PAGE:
# Using the nuke.math Python module to do Vector and Matrix operations

Nuke has its own python math module (nuke.math) that provides support for Matrix, Vector, and Quaternion classes, and useful functions to operate with them. If you need to do any maths involving vector operations in Nuke (like adding or substracting vectors, transforming vectors with transformation matrices, calculating vector reflections, inverse-projecting a 3d vector into 2d screen coordinates, etc), then the nuke.math module can be of great help.

Unfortunately, at this time there is no way to write out pixel data using python in Nuke, so the use of this module will be rather limited. However, it can still prove very useful to do any kind of vector and matrix operations between knobs, 3d objects, and even on sampled pixels (just not writing them out, unfortunately)

The documentation is a bit scarce on the nuke.math module at the moment, and the little there is is mostly a direct port from the same classes in C++. When first facing this module, I found myself having to learn how to use it the hard way, so here's some notes, examples, tips and extended documentation on the nuke.math module, hoping it will make it a bit more accessible to anyone trying to use it for the first time.

Note: Part of the descriptions of some classes and methods is taken from the C++ Plugin development documentation, but I've tried to expand a little more to give a better insight on what the different methods can be used for.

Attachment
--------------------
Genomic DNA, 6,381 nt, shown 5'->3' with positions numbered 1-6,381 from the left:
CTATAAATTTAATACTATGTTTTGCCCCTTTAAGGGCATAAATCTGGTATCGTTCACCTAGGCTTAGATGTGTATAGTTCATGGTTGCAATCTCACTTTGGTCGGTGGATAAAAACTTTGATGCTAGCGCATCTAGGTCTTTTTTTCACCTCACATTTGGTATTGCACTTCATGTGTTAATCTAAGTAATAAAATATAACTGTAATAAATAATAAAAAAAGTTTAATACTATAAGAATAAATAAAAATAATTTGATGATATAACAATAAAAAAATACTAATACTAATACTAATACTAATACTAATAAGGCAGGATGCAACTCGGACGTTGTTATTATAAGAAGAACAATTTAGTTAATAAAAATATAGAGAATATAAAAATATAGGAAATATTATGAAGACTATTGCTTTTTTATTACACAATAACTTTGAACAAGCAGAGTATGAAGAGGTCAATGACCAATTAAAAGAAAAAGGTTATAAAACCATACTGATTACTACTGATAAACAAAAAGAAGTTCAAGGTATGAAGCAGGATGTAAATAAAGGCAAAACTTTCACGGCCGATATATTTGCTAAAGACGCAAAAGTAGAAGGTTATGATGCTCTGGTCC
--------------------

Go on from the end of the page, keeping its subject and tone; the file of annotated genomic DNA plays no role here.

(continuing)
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## Comments

Yes, Michael, completely agree. It's one of those I had to learn the hard way, so I figured it would be useful to share. Plus, I learnt a bit more while writing it. Glad you liked it.

one quick question thou, I was testing out some of those function on Matrix and I found a little problem.

What I am trying to do is to get the XYZ rotation( in degrees ) from the world matrix of a Camera.

Following you tutorial everythign works fine but the final result of the rotation is a bit different from the original rotation.

what I am doing is really simple :

########################################

import math

matrix = nuke.math.Matri x4() #creating a matrix

matrixValues = nuke.toNode('Ca mera1')['world_ matrix'].getVal ue() # getting the value from the camera world matrix

print "matrixValues :", matrixValues

### adding the value from the camera to the matrix just created ###

for VAL in matrixValues :

print "VAL",VAL

matrix[matrixVa lues.index(VAL) ] = VAL

matrix.rotationOnly() #getting sure I have only the rotation values

print math.degrees(ma trix.rotationsZ XY()[0])

print math.degrees(matrix.rotationsZXY()[1])

print math.degrees(matrix.rotationsZXY()[2])

### check if values r the same

if nuke.toNode('Ca mera1')['rotate '].value(0) == math.degrees(ma trix.rotationsZ XY()[0]) : print True

else: print False

########################################

as u may see it seems that there is an approximation and we loose the last 5 digits on every value when we are adding the worldMatrix of the camera to our Matrix4, and that may be causing the little difference in the result.

Do you know by chance if that is something I did wrong or maybe if there is a work around it ?

thanks for your time

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